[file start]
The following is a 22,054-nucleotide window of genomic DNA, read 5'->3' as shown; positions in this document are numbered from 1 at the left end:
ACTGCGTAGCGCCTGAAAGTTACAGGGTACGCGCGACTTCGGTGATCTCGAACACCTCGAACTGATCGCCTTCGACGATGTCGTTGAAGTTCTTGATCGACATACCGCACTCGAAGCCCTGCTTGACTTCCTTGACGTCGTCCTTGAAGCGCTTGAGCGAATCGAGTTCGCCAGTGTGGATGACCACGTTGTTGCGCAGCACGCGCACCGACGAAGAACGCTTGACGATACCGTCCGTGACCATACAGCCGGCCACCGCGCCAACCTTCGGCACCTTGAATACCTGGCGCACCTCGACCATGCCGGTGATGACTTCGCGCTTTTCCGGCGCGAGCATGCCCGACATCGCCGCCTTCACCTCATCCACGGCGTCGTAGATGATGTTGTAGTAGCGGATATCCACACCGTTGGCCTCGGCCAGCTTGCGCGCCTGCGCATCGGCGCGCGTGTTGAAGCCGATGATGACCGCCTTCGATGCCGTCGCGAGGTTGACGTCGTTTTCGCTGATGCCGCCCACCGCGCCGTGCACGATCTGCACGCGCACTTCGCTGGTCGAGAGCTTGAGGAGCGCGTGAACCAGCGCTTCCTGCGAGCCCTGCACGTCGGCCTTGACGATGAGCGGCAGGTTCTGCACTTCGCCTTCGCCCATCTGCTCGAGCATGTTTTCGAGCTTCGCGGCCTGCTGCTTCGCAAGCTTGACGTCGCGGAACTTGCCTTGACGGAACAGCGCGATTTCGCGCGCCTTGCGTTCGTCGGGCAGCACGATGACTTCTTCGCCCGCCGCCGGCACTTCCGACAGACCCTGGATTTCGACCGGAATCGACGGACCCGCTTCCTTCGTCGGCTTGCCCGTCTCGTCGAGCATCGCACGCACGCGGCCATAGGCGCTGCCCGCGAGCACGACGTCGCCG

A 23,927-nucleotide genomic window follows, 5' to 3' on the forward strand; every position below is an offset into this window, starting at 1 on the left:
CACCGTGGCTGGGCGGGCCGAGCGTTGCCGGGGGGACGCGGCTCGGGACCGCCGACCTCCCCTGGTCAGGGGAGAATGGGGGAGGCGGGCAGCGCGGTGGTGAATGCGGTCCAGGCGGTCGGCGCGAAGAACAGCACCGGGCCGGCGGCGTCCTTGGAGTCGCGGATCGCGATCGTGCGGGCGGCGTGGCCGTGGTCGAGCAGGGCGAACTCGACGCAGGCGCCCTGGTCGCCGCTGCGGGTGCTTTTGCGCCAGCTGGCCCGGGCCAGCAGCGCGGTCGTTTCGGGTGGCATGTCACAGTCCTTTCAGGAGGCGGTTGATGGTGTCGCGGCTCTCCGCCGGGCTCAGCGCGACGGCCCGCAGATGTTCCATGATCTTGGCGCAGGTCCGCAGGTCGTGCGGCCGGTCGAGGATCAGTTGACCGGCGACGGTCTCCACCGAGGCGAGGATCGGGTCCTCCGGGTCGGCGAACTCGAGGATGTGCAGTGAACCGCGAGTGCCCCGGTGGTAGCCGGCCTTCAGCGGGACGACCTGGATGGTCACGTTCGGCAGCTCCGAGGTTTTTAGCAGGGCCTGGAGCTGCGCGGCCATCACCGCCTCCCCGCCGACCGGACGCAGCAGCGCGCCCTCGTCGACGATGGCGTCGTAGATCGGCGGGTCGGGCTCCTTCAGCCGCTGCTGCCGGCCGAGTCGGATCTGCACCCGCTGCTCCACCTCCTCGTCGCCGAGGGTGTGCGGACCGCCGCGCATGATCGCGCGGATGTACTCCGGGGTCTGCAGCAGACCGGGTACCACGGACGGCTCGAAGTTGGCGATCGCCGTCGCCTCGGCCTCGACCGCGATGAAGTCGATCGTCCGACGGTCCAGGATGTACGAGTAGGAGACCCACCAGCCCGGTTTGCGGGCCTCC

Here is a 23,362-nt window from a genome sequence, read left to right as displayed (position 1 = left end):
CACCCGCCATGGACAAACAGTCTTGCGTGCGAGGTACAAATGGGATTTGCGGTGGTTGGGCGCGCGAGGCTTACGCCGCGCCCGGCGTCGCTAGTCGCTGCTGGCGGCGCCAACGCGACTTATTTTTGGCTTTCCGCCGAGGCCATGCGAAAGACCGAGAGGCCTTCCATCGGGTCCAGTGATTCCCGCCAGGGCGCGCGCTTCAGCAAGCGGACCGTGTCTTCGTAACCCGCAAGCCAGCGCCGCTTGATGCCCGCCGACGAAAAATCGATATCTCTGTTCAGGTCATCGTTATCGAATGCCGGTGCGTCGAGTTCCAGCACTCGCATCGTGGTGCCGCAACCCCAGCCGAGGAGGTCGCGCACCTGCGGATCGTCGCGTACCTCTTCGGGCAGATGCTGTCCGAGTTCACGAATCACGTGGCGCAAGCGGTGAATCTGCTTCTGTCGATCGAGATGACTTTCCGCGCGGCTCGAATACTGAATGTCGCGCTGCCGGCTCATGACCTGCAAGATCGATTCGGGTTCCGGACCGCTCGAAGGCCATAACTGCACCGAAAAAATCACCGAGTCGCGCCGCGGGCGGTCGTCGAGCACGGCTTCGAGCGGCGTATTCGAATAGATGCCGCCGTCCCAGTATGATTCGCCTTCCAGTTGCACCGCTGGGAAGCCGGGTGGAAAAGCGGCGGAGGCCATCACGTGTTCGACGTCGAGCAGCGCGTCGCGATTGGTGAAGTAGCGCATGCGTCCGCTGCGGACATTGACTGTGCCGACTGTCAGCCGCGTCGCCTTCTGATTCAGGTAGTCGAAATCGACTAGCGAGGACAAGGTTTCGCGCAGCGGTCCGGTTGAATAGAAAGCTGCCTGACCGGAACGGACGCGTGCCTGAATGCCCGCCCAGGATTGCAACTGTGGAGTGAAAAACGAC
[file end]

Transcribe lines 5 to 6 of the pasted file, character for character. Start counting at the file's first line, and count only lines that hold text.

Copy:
Here is a 23,362-nt window from a genome sequence, read left to right as displayed (position 1 = left end):
CACCCGCCATGGACAAACAGTCTTGCGTGCGAGGTACAAATGGGATTTGCGGTGGTTGGGCGCGCGAGGCTTACGCCGCGCCCGGCGTCGCTAGTCGCTGCTGGCGGCGCCAACGCGACTTATTTTTGGCTTTCCGCCGAGGCCATGCGAAAGACCGAGAGGCCTTCCATCGGGTCCAGTGATTCCCGCCAGGGCGCGCGCTTCAGCAAGCGGACCGTGTCTTCGTAACCCGCAAGCCAGCGCCGCTTGATGCCCGCCGACGAAAAATCGATATCTCTGTTCAGGTCATCGTTATCGAATGCCGGTGCGTCGAGTTCCAGCACTCGCATCGTGGTGCCGCAACCCCAGCCGAGGAGGTCGCGCACCTGCGGATCGTCGCGTACCTCTTCGGGCAGATGCTGTCCGAGTTCACGAATCACGTGGCGCAAGCGGTGAATCTGCTTCTGTCGATCGAGATGACTTTCCGCGCGGCTCGAATACTGAATGTCGCGCTGCCGGCTCATGACCTGCAAGATCGATTCGGGTTCCGGACCGCTCGAAGGCCATAACTGCACCGAAAAAATCACCGAGTCGCGCCGCGGGCGGTCGTCGAGCACGGCTTCGAGCGGCGTATTCGAATAGATGCCGCCGTCCCAGTATGATTCGCCTTCCAGTTGCACCGCTGGGAAGCCGGGTGGAAAAGCGGCGGAGGCCATCACGTGTTCGACGTCGAGCAGCGCGTCGCGATTGGTGAAGTAGCGCATGCGTCCGCTGCGGACATTGACTGTGCCGACTGTCAGCCGCGTCGCCTTCTGATTCAGGTAGTCGAAATCGACTAGCGAGGACAAGGTTTCGCGCAGCGGTCCGGTTGAATAGAAAGCTGCCTGACCGGAACGGACGCGTGCCTGAATGCCCGCCCAGGATTGCAACTGTGGAGTGAAAAACGAC